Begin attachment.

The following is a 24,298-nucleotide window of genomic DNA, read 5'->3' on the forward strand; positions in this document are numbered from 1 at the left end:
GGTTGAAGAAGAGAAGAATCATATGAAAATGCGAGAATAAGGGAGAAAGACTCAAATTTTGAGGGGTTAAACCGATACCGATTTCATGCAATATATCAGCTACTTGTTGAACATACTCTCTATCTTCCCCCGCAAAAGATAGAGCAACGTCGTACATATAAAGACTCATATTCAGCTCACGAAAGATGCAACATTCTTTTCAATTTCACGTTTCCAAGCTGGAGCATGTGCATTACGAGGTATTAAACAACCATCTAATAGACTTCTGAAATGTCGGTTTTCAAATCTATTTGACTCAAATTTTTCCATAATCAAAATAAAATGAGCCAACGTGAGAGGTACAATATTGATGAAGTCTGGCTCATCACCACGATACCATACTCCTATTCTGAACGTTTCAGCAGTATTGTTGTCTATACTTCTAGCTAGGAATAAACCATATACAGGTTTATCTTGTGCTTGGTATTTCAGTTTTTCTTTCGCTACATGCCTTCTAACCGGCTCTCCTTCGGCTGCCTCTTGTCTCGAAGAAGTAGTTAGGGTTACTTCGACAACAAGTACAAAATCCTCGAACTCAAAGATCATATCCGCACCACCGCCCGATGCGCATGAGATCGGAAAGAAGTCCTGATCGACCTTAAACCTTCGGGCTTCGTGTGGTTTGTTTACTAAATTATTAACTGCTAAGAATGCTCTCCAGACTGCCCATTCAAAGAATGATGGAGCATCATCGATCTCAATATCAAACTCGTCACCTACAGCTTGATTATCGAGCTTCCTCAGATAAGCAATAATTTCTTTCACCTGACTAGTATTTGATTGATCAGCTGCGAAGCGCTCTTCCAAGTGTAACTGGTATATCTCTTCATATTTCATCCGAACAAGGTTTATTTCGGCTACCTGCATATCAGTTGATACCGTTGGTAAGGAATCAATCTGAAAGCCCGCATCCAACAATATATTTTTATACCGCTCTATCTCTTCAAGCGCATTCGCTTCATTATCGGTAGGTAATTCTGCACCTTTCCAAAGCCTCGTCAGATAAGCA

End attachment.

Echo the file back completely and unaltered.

The following is a 24,298-nucleotide window of genomic DNA, read 5'->3' on the forward strand; positions in this document are numbered from 1 at the left end:
GGTTGAAGAAGAGAAGAATCATATGAAAATGCGAGAATAAGGGAGAAAGACTCAAATTTTGAGGGGTTAAACCGATACCGATTTCATGCAATATATCAGCTACTTGTTGAACATACTCTCTATCTTCCCCCGCAAAAGATAGAGCAACGTCGTACATATAAAGACTCATATTCAGCTCACGAAAGATGCAACATTCTTTTCAATTTCACGTTTCCAAGCTGGAGCATGTGCATTACGAGGTATTAAACAACCATCTAATAGACTTCTGAAATGTCGGTTTTCAAATCTATTTGACTCAAATTTTTCCATAATCAAAATAAAATGAGCCAACGTGAGAGGTACAATATTGATGAAGTCTGGCTCATCACCACGATACCATACTCCTATTCTGAACGTTTCAGCAGTATTGTTGTCTATACTTCTAGCTAGGAATAAACCATATACAGGTTTATCTTGTGCTTGGTATTTCAGTTTTTCTTTCGCTACATGCCTTCTAACCGGCTCTCCTTCGGCTGCCTCTTGTCTCGAAGAAGTAGTTAGGGTTACTTCGACAACAAGTACAAAATCCTCGAACTCAAAGATCATATCCGCACCACCGCCCGATGCGCATGAGATCGGAAAGAAGTCCTGATCGACCTTAAACCTTCGGGCTTCGTGTGGTTTGTTTACTAAATTATTAACTGCTAAGAATGCTCTCCAGACTGCCCATTCAAAGAATGATGGAGCATCATCGATCTCAATATCAAACTCGTCACCTACAGCTTGATTATCGAGCTTCCTCAGATAAGCAATAATTTCTTTCACCTGACTAGTATTTGATTGATCAGCTGCGAAGCGCTCTTCCAAGTGTAACTGGTATATCTCTTCATATTTCATCCGAACAAGGTTTATTTCGGCTACCTGCATATCAGTTGATACCGTTGGTAAGGAATCAATCTGAAAGCCCGCATCCAACAATATATTTTTATACCGCTCTATCTCTTCAAGCGCATTCGCTTCATTATCGGTAGGTAATTCTGCACCTTTCCAAAGCCTCGTCAGATAAGCA